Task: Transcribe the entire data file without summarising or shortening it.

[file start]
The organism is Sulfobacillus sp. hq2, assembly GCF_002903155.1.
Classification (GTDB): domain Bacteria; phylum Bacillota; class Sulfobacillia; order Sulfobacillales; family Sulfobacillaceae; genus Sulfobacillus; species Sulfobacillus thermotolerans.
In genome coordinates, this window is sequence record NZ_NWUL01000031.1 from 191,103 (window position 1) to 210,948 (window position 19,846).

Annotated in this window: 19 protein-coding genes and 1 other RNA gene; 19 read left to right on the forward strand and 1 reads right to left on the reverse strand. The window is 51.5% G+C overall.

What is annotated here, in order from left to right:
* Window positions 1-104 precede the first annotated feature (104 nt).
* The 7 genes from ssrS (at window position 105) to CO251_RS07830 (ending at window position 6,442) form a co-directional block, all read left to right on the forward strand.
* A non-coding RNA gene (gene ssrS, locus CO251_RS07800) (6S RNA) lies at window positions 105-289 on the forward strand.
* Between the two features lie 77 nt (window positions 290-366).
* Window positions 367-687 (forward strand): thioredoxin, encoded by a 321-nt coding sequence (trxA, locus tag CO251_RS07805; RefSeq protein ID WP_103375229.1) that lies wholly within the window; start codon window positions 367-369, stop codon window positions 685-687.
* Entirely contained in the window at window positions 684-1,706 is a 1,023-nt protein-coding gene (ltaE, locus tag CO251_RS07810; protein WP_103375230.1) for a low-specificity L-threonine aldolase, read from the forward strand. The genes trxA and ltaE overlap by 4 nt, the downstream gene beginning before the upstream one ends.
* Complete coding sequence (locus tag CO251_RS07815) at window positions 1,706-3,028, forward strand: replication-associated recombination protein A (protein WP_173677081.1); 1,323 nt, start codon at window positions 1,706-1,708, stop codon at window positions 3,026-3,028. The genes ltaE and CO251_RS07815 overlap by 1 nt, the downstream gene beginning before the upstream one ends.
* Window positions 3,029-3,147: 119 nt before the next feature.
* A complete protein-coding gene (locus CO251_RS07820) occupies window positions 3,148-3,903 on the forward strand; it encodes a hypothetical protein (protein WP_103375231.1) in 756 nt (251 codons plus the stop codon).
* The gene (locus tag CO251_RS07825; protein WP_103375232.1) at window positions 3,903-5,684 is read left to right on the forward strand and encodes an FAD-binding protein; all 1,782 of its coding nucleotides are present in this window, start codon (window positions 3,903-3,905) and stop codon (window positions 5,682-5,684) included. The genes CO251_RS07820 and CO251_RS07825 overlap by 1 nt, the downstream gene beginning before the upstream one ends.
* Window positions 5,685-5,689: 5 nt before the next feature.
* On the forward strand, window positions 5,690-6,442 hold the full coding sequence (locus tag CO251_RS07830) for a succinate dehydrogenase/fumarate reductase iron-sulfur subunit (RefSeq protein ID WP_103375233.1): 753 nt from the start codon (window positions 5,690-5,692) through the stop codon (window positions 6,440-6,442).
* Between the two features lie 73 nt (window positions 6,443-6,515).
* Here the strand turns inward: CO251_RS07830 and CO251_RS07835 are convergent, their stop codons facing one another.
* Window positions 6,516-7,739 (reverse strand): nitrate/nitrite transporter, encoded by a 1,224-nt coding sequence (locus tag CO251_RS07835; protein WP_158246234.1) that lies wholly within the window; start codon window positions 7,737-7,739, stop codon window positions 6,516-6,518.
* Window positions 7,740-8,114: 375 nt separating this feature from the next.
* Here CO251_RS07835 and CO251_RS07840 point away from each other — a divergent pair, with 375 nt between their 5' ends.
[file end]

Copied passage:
The organism is Sulfobacillus sp. hq2, assembly GCF_002903155.1.
Classification (GTDB): domain Bacteria; phylum Bacillota; class Sulfobacillia; order Sulfobacillales; family Sulfobacillaceae; genus Sulfobacillus; species Sulfobacillus thermotolerans.
In genome coordinates, this window is sequence record NZ_NWUL01000031.1 from 191,103 (window position 1) to 210,948 (window position 19,846).

Annotated in this window: 19 protein-coding genes and 1 other RNA gene; 19 read left to right on the forward strand and 1 reads right to left on the reverse strand. The window is 51.5% G+C overall.

What is annotated here, in order from left to right:
* Window positions 1-104 precede the first annotated feature (104 nt).
* The 7 genes from ssrS (at window position 105) to CO251_RS07830 (ending at window position 6,442) form a co-directional block, all read left to right on the forward strand.
* A non-coding RNA gene (gene ssrS, locus CO251_RS07800) (6S RNA) lies at window positions 105-289 on the forward strand.
* Between the two features lie 77 nt (window positions 290-366).
* Window positions 367-687 (forward strand): thioredoxin, encoded by a 321-nt coding sequence (trxA, locus tag CO251_RS07805; RefSeq protein ID WP_103375229.1) that lies wholly within the window; start codon window positions 367-369, stop codon window positions 685-687.
* Entirely contained in the window at window positions 684-1,706 is a 1,023-nt protein-coding gene (ltaE, locus tag CO251_RS07810; protein WP_103375230.1) for a low-specificity L-threonine aldolase, read from the forward strand. The genes trxA and ltaE overlap by 4 nt, the downstream gene beginning before the upstream one ends.
* Complete coding sequence (locus tag CO251_RS07815) at window positions 1,706-3,028, forward strand: replication-associated recombination protein A (protein WP_173677081.1); 1,323 nt, start codon at window positions 1,706-1,708, stop codon at window positions 3,026-3,028. The genes ltaE and CO251_RS07815 overlap by 1 nt, the downstream gene beginning before the upstream one ends.
* Window positions 3,029-3,147: 119 nt before the next feature.
* A complete protein-coding gene (locus CO251_RS07820) occupies window positions 3,148-3,903 on the forward strand; it encodes a hypothetical protein (protein WP_103375231.1) in 756 nt (251 codons plus the stop codon).
* The gene (locus tag CO251_RS07825; protein WP_103375232.1) at window positions 3,903-5,684 is read left to right on the forward strand and encodes an FAD-binding protein; all 1,782 of its coding nucleotides are present in this window, start codon (window positions 3,903-3,905) and stop codon (window positions 5,682-5,684) included. The genes CO251_RS07820 and CO251_RS07825 overlap by 1 nt, the downstream gene beginning before the upstream one ends.
* Window positions 5,685-5,689: 5 nt before the next feature.
* On the forward strand, window positions 5,690-6,442 hold the full coding sequence (locus tag CO251_RS07830) for a succinate dehydrogenase/fumarate reductase iron-sulfur subunit (RefSeq protein ID WP_103375233.1): 753 nt from the start codon (window positions 5,690-5,692) through the stop codon (window positions 6,440-6,442).
* Between the two features lie 73 nt (window positions 6,443-6,515).
* Here the strand turns inward: CO251_RS07830 and CO251_RS07835 are convergent, their stop codons facing one another.
* Window positions 6,516-7,739 (reverse strand): nitrate/nitrite transporter, encoded by a 1,224-nt coding sequence (locus tag CO251_RS07835; protein WP_158246234.1) that lies wholly within the window; start codon window positions 7,737-7,739, stop codon window positions 6,516-6,518.
* Window positions 7,740-8,114: 375 nt separating this feature from the next.
* Here CO251_RS07835 and CO251_RS07840 point away from each other — a divergent pair, with 375 nt between their 5' ends.